Jun-Ho Ji 

EcoPictures Co. Ltd., Seoul 05855, Korea


Received: October 14, 2019
Revised: October 14, 2019
Accepted: November 6, 2019
Download Citation: ||https://doi.org/10.4209/aaqr.2019.10.0511 

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Cite this article:

Ji, J.H (2020). Size Distributions of Suspended Fine Particles During Cleaning in an Office. Aerosol Air Qual. Res. 20: 53-60. Https://doi.org/10.4209/aaqr.2019.10.0511


HIGHLIGHTS

  • Measurement in the process of cleaning in an office where people wear shoes.
  • The size distributions of dust larger than 0.3 µm in diameter were measured.
  • During the broom cleaning, the concentration of PM10 increased rapidly.
  • In the case of vacuuming and broom cleaning, PM1.0 did not increase.
 

ABSTRACT


In this study, the concentration and size distribution of fine dust particles were analyzed by measuring the dust in air generated during the cleaning of an indoor office. We measured the PM10, PM2.5, and PM1.0 and analyzed the size distributions of particles larger than 0.3 µm in diameter during cleaning. The results showed that the concentration of PM10 increased rapidly during cleaning, whereas the PM1.0 did not increase. Prior to sweeping the floor with a broom, the fine dust concentration was ~50 µg m–3, but it increased to ~400 µg m–3 as the sweeping progressed. When a vacuum cleaner was used, the concentration of PM10 increased, but the increase in PM2.5 was relatively small. As in the case of sweeping, the PM1.0 did not increase while vacuuming.


Keywords: Indoor cleaning; Broom; Vacuum cleaner; PM10; PM2.5; PM1.0


INTRODUCTION


There are various reports that fine dust and ultrafine dust are severe health hazards. Recently, there is a great demand for air quality improvements worldwide. The annual average concentration of PM10 in Seoul was 44 µg m–3 in 2013, 46 µg m–3 in 2014, 45 µg m–3 in 2015, and 48 µg m–3 in 2016 although it had decreased from 61 µg m–3 in 2007 to 41 µg m–3 in 2012. However, it is still higher than the developed countries and especially higher than twice the 20 µg m–3 that is the annual mean PM10 concentration of the World Health Organization (WHO) air quality guideline. It is difficult to reduce the human exposure to airborne particles only by control of domestic air pollution. Therefore, the short-term solution is to reduce the suspended particles indoors where people spend most of their time.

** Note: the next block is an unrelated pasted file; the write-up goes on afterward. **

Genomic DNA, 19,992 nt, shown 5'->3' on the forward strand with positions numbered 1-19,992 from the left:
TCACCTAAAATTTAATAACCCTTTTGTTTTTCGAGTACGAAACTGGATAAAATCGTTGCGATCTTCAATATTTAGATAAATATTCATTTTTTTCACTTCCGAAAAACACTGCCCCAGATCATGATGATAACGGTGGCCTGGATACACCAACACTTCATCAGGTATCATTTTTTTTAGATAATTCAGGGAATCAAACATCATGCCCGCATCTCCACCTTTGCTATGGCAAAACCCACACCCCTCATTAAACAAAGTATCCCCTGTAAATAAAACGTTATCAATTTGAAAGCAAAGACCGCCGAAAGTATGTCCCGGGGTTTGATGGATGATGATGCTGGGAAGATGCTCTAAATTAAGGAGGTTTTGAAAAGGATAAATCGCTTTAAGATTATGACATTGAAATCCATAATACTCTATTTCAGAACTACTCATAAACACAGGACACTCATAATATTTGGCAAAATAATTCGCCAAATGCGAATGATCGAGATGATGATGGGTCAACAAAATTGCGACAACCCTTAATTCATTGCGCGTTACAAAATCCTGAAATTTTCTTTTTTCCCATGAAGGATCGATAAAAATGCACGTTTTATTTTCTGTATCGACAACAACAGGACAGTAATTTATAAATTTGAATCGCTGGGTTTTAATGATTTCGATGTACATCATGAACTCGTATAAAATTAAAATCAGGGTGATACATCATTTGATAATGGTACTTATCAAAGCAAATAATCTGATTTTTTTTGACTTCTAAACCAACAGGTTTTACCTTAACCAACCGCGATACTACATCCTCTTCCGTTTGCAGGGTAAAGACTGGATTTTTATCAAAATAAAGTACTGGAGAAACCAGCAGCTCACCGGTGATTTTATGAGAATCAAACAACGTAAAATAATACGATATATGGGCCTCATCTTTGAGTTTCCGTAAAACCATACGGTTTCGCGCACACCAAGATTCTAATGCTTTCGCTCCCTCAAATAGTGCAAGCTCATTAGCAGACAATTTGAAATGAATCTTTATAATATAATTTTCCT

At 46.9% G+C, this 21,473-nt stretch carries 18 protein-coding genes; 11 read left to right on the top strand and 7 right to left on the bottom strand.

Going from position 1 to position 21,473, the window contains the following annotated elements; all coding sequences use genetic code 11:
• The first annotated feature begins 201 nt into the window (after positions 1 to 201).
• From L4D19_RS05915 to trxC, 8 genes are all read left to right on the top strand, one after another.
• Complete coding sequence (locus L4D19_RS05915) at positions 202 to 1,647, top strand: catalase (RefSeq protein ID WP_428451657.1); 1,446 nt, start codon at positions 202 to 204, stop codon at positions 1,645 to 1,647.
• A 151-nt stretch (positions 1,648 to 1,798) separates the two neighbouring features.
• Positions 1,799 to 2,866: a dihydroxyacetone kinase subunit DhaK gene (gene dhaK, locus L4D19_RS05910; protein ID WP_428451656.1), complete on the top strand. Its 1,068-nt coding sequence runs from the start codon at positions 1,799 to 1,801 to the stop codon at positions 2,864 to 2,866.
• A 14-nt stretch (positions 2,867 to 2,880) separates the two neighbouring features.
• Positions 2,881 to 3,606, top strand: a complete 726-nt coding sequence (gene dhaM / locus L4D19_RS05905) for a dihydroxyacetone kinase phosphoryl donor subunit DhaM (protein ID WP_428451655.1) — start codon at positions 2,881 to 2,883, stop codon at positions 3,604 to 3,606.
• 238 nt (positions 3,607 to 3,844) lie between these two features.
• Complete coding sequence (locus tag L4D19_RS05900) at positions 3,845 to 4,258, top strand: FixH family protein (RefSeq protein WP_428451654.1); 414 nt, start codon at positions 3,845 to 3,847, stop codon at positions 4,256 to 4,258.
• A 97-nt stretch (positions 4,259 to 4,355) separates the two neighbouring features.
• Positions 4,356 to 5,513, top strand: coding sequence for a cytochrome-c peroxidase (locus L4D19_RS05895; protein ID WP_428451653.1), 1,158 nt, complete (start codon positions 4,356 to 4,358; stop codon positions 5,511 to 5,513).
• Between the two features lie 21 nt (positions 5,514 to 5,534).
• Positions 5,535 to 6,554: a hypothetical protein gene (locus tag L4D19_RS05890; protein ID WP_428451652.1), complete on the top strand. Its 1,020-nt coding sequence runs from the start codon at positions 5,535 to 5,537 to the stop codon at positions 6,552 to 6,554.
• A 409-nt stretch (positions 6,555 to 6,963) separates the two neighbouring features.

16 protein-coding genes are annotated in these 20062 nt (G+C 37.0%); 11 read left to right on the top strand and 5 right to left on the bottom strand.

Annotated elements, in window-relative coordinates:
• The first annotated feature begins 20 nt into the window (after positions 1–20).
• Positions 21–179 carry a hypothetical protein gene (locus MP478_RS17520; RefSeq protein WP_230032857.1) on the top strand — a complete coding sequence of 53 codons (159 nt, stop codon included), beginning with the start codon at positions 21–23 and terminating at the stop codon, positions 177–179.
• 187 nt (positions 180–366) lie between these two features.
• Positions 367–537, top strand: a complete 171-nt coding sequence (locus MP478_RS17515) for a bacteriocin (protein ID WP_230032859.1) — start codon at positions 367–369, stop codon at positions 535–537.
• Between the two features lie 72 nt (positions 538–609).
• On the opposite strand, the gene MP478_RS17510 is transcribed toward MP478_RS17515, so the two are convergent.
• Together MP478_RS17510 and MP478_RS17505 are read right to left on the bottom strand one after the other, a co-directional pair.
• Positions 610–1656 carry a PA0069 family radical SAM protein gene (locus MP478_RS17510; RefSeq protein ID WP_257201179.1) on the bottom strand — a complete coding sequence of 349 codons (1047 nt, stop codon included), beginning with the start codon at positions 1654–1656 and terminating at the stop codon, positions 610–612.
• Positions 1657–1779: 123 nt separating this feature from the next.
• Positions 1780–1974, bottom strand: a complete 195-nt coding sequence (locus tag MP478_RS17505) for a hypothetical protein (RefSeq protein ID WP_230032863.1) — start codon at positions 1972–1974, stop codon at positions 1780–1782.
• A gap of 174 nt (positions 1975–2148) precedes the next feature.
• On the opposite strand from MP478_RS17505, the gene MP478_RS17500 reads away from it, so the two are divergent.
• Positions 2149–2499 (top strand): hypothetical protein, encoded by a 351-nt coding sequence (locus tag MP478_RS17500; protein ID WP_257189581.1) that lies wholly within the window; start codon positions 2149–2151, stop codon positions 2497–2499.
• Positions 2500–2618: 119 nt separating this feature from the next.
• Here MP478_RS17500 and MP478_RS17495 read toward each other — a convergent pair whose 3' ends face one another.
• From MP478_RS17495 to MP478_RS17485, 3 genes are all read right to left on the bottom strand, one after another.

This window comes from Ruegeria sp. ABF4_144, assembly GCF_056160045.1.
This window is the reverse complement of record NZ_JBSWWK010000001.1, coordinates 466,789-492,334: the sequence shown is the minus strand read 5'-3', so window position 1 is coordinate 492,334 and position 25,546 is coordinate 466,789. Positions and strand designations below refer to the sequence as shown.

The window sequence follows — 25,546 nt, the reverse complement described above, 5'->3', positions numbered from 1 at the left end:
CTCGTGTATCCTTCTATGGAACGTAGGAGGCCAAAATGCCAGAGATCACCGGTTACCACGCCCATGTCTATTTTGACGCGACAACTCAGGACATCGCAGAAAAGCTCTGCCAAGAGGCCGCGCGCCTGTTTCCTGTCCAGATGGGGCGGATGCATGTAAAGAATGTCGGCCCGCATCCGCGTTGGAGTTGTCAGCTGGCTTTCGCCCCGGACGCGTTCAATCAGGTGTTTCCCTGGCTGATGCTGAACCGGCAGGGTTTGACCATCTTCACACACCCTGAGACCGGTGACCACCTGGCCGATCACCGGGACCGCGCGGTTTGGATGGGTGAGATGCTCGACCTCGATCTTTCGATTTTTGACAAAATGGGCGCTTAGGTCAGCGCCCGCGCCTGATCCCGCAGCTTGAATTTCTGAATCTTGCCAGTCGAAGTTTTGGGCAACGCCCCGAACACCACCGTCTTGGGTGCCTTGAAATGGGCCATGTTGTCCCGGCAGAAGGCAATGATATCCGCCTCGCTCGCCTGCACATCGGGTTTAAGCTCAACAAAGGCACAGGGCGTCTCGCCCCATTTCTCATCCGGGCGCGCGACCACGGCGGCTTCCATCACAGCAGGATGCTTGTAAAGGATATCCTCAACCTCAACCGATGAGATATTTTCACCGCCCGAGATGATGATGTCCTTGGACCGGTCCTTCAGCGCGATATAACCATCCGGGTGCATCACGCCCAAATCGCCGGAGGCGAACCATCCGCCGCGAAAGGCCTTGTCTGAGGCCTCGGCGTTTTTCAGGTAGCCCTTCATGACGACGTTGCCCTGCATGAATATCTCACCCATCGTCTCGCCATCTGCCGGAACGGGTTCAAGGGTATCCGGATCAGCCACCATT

According to a recent study, Korean residents spend more than 21 hours a day indoors, and their residence time in a space differed depending on occupation, sex, and age (Yoon et al., 2017). However, there are a few data analyzed in detail on the exposure to suspended dusts according to the behavior patterns of various people in the indoor environment and on the characteristics of the sources (Bae and Kim, 2017). As a result of exposure studies for suspended dust indoor, it has been reported that aerosols can be released from vacuum cleaners during indoor cleaning (Ozturk, 2006; Knibbs et al., 2012; Wu et al., 2012; Lee et al., 2014). Wu et al. (2012) analyzed the amount of dust generated from a vacuum cleaner in a small chamber by measuring the number density and size distribution based on it. Knibbs et al. (2012) confirmed the emission characteristics of dust generated by conducting duct tests of 21 kinds of vacuum cleaners. Lee et al. (2014) confirmed that fine dust could be released during the operation of the vacuum cleaner through the test, which drove a vacuum cleaner in the chamber. Nevertheless, there is a lack of research on concentration properties and size distribution of dust generated in actual cleaning process.

In this study, we investigated the characteristics of dust generated in the process of cleaning in an office where people wear shoes. PM10, PM2.5, and PM1.0 were analyzed, and the particle size distributions of suspended dust larger than 0.25 µm was measured and analyzed in the cleaning process. In particular, the characteristics of dust that resuspended in the process of using broom or vacuum cleaner were analyzed.


METHODS